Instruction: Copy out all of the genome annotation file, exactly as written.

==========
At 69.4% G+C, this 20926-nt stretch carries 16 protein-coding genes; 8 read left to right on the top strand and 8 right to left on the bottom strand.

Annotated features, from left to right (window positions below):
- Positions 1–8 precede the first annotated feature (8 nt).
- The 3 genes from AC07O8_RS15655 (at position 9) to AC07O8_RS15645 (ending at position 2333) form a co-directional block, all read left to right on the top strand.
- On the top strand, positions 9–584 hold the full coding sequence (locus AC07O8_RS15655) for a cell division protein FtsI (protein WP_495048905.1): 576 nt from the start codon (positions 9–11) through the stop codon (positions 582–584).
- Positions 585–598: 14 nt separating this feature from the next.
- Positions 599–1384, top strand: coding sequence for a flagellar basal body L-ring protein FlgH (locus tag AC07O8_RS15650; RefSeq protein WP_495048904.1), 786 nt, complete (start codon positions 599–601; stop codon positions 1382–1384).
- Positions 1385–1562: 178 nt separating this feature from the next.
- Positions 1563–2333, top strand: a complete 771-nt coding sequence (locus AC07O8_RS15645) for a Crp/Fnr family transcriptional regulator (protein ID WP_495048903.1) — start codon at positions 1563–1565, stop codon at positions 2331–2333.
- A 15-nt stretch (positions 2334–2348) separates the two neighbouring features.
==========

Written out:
At 69.4% G+C, this 20926-nt stretch carries 16 protein-coding genes; 8 read left to right on the top strand and 8 right to left on the bottom strand.

Annotated features, from left to right (window positions below):
- Positions 1–8 precede the first annotated feature (8 nt).
- The 3 genes from AC07O8_RS15655 (at position 9) to AC07O8_RS15645 (ending at position 2333) form a co-directional block, all read left to right on the top strand.
- On the top strand, positions 9–584 hold the full coding sequence (locus AC07O8_RS15655) for a cell division protein FtsI (protein WP_495048905.1): 576 nt from the start codon (positions 9–11) through the stop codon (positions 582–584).
- Positions 585–598: 14 nt separating this feature from the next.
- Positions 599–1384, top strand: coding sequence for a flagellar basal body L-ring protein FlgH (locus tag AC07O8_RS15650; RefSeq protein WP_495048904.1), 786 nt, complete (start codon positions 599–601; stop codon positions 1382–1384).
- Positions 1385–1562: 178 nt separating this feature from the next.
- Positions 1563–2333, top strand: a complete 771-nt coding sequence (locus AC07O8_RS15645) for a Crp/Fnr family transcriptional regulator (protein ID WP_495048903.1) — start codon at positions 1563–1565, stop codon at positions 2331–2333.
- A 15-nt stretch (positions 2334–2348) separates the two neighbouring features.